Off-duty activities can affect the health of your career

Date: 2007
Author: Daniel A. Lublin
Publication: Metro
Employees who believe that their conduct away from the office is immune from discipline are mistaken. Employers have the technological means — and occasionally the inclination– to monitor behaviour that occurs away from the job. And where off-duty behaviour poses a problem, don’t be surprised when it follows you back to your desk.

    • Criminal behaviour unrelated to the workplace but which nonetheless injures an employer’s interests can amount to cause for dismissal. In 2005, former supervisor Philip Kelly unsuccessfully sued Guelph auto parts manufacturer Linamar Corp. for wrongful dismissal after it fired him for cause following publicized criminal charges of possessing child pornography on his personal computer at home. Unprepared to wait years before Kelly’s criminal trial was decided and risk further negative press, Linamar fired Kelly based on unproven allegations of conduct away from work. The court agreed with Linamar because of the potential damage to its reputation, which it jealously guarded.
    • Off-duty conduct that casts doubt on your honesty or the ability to perform your job can be cause for dismissal. In a previous column, I wrote about the University of Western Ontario’s business professor, who was dismissed after the University learned that he had been charged with engaging in an insurance fraud scheme. In dismissing his case, the court found the professor’s conduct was immoral and dishonest and had brought the reputation of the University into disrepute.
    • When the public’s safety is in issue, your personal business becomes your employer’s problem. Courts will generally support employers who dismiss employees whose off-duty drug or alcohol habits pose legitimate on-the-job safety concerns.
    • Similarly, employees in a heightened position of trust have greater off-duty responsibilities. The Ontario Court of Appeal recently dismissed the appeal of Hamilton’s former Director of Labour Relations who harassed a co-worker away from work. The employee’s position and the fact that he helped distribute harassment policies at work contributed to his failure at trial.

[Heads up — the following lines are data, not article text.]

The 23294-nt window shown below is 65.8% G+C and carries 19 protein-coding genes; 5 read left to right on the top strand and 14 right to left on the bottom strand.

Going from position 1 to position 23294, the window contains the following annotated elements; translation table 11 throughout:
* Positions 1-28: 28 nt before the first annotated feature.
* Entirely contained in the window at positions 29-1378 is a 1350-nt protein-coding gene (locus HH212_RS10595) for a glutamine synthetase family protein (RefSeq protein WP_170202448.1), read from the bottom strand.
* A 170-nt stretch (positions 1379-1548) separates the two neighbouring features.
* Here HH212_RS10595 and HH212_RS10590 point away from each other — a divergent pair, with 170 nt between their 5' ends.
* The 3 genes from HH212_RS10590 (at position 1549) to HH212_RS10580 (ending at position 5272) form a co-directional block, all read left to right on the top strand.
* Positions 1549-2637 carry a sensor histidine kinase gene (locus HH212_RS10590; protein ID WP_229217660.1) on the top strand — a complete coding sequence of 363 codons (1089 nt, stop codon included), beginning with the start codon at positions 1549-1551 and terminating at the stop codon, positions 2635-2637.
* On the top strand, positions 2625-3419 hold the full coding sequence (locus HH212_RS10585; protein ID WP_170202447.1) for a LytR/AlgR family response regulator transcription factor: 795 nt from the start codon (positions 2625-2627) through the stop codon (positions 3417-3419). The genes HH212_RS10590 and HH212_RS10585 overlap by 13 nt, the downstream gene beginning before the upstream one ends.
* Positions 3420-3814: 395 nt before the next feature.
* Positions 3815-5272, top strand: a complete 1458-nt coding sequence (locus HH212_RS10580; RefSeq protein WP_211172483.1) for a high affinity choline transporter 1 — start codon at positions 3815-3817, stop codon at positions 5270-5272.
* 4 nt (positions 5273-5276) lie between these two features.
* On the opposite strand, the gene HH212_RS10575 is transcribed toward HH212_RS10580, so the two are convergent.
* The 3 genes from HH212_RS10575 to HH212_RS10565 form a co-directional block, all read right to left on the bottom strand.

• Where off-duty conduct creates a serious conflict of interest with the work of the organization, employees may successfully be fired for cause. In a notorious Canadian case, a CIBC bank teller was fired after her employer learned that she was cohabiting with a convicted bank robber, who was using their residence as a centre of operations. In this case, actual harm was unnecessary; it was the potential for harm that was sufficient.

Despite these examples, proving just cause often remains a daunting task for employers. Both they, and their employees, should gauge the following rules:

    • Proof of misconduct may not be present, but it seldom matters if it is conduct that is, or is likely to be, ruinous to the interests or reputation of the employer.
    • Proving just cause for dismissal is more likely to be successful if there are negative public consequences or unfavourable publicity brought on as a result of off-duty conduct.
    • Off-duty behaviour that renders other employees unwilling to work with the perpetrator can be grounds for immediate dismissal.